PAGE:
Securities

We are no longer in an age of brokers trading shares in a splendid baroque room in Amsterdam, under a willow tree in lower Manhattan, or in the coffee houses of London. We are no longer in an age of imposing 19th century bourgeois edifices lining Europe’s most important boulevards, underscoring the central position of finance - of stocks and bonds - for national economies as a keystone of Victorian social progress. And we are no longer in an age of outbound transfer of European thinking and law about securities finance to nearly every corner of the world – almost no matter what the political structure in place, the idea of marketable securities seems to have won the day. And it carries on, often in unlikely circumstances where the “soil” would have seemed too shallow for this “plant” to take root.

We are in an age where the price discovery of securities is being led by algorithmic computer programs. Most likely, we have been in this age for longer than we realized; certainly, it has been coming on for decades. The Computer Assisted Trading (“CAT”) software developed in Toronto is generally recognized as having been the first such electronic trading system established in a central, regulated marketplace. It was introduced in the now distant year of 1977, a full 40 years ago.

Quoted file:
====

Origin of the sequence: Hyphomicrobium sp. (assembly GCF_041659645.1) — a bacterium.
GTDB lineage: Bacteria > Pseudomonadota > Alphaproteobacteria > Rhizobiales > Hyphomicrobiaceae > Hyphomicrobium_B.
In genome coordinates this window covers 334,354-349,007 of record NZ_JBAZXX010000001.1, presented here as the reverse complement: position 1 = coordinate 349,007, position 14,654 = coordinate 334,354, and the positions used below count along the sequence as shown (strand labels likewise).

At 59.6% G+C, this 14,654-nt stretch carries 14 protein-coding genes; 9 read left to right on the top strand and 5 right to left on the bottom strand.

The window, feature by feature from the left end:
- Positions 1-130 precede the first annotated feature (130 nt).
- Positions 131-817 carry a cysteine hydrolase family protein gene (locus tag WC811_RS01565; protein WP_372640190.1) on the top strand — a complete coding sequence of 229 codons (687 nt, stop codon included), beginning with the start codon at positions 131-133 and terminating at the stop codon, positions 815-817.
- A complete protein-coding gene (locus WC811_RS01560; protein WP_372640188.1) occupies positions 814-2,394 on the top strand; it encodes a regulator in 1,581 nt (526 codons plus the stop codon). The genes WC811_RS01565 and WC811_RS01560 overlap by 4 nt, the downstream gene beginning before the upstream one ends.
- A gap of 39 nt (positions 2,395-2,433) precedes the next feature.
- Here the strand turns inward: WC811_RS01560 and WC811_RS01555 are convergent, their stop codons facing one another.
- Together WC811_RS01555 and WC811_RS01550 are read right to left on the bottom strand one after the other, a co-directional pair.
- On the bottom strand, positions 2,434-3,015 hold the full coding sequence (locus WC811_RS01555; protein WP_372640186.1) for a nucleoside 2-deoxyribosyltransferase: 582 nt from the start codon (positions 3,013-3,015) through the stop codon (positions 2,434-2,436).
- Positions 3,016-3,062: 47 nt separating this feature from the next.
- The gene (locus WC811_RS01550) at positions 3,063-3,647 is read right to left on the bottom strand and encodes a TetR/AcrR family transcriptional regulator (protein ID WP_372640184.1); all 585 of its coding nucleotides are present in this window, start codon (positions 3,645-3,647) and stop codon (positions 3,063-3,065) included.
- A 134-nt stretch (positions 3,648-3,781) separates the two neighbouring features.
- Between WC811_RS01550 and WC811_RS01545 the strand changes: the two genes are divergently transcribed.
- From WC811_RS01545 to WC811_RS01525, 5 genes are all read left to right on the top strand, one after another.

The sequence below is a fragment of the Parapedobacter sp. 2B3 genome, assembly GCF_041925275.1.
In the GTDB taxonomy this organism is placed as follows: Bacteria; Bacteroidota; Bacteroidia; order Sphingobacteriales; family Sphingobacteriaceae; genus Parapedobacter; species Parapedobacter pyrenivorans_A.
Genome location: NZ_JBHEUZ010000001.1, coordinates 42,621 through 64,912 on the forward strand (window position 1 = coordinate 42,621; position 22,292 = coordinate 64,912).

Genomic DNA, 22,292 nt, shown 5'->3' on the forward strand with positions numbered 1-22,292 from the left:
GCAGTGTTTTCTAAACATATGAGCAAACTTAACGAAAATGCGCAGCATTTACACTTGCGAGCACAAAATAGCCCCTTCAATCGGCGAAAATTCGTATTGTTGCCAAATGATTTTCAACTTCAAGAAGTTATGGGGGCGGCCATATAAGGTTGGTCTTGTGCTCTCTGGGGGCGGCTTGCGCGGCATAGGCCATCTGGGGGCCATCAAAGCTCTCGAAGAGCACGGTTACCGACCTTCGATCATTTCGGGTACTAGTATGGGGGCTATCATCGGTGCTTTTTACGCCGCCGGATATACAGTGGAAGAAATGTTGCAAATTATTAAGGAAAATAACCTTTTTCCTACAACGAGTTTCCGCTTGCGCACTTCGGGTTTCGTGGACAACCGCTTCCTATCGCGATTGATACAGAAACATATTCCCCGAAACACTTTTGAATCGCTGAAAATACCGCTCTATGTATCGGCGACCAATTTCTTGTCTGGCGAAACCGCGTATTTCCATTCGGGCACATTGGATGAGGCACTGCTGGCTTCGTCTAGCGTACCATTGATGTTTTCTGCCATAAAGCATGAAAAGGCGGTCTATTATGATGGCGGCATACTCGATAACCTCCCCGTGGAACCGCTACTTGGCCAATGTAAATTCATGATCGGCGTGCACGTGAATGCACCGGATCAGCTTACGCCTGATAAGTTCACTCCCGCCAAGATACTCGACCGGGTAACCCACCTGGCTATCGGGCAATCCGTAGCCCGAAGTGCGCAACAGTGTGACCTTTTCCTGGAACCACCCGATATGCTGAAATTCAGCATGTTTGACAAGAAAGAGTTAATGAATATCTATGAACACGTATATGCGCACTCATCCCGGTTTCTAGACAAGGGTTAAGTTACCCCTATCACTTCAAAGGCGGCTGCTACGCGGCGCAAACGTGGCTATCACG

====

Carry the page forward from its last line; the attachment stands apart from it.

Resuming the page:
Institutions designed to provide stability have become the system’s linchpins.

Segregation of assets in accounts that bear the name of the owner is one of the unstoppable regulatory and commercial trends of our time. While custodian banks have invested considerable resources in the development of ingenious arguments against segregation, one third party lender is pleasantly surprised to find concerns about asset safety are increasing the attractions of its business model.

Blue Cross Blue Shield and 11 other institutional investors have failed in their attempt to open a new lawsuit against Wells Fargo in relation to losses of over $8.2m incurred in the bank’s securities lending programme during the financial crisis.

Although the proposal to introduce a global Financial Transaction Tax (FTT) in Europe with the objective of raising public finances has been rejected, 11 states have nevertheless provisionally agreed to cooperate to implement the tax. The 11 states include: Austria, Belgium, Estonia, France, Germany, Greece, Italy, Portugal, Slovakia, Slovenia and Spain; and the European Commission has issued a proposal whereby the 11 member states are expected to agree on and possibly implement the FTT in mid-2014.

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